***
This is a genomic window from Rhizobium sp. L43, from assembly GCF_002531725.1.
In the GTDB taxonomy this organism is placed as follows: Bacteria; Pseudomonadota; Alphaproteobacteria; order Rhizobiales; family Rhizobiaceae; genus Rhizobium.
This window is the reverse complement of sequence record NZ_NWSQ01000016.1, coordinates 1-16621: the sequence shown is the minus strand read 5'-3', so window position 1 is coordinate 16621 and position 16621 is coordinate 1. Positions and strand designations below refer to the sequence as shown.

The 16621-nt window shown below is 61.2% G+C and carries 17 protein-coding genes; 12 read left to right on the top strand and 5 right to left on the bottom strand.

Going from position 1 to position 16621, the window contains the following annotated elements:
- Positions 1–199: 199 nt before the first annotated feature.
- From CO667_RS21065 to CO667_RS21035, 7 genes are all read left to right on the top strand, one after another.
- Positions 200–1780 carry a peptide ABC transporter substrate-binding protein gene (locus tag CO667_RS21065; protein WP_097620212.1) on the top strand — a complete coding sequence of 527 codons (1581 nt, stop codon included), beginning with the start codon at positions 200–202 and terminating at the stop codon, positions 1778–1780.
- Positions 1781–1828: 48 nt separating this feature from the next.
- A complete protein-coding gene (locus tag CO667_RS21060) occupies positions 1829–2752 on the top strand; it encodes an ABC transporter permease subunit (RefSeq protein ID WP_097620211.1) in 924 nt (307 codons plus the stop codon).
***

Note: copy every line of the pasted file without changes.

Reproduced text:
This is a genomic window from Rhizobium sp. L43, from assembly GCF_002531725.1.
In the GTDB taxonomy this organism is placed as follows: Bacteria; Pseudomonadota; Alphaproteobacteria; order Rhizobiales; family Rhizobiaceae; genus Rhizobium.
This window is the reverse complement of sequence record NZ_NWSQ01000016.1, coordinates 1-16621: the sequence shown is the minus strand read 5'-3', so window position 1 is coordinate 16621 and position 16621 is coordinate 1. Positions and strand designations below refer to the sequence as shown.

The 16621-nt window shown below is 61.2% G+C and carries 17 protein-coding genes; 12 read left to right on the top strand and 5 right to left on the bottom strand.

Going from position 1 to position 16621, the window contains the following annotated elements:
- Positions 1–199: 199 nt before the first annotated feature.
- From CO667_RS21065 to CO667_RS21035, 7 genes are all read left to right on the top strand, one after another.
- Positions 200–1780 carry a peptide ABC transporter substrate-binding protein gene (locus tag CO667_RS21065; protein WP_097620212.1) on the top strand — a complete coding sequence of 527 codons (1581 nt, stop codon included), beginning with the start codon at positions 200–202 and terminating at the stop codon, positions 1778–1780.
- Positions 1781–1828: 48 nt separating this feature from the next.
- A complete protein-coding gene (locus tag CO667_RS21060) occupies positions 1829–2752 on the top strand; it encodes an ABC transporter permease subunit (RefSeq protein ID WP_097620211.1) in 924 nt (307 codons plus the stop codon).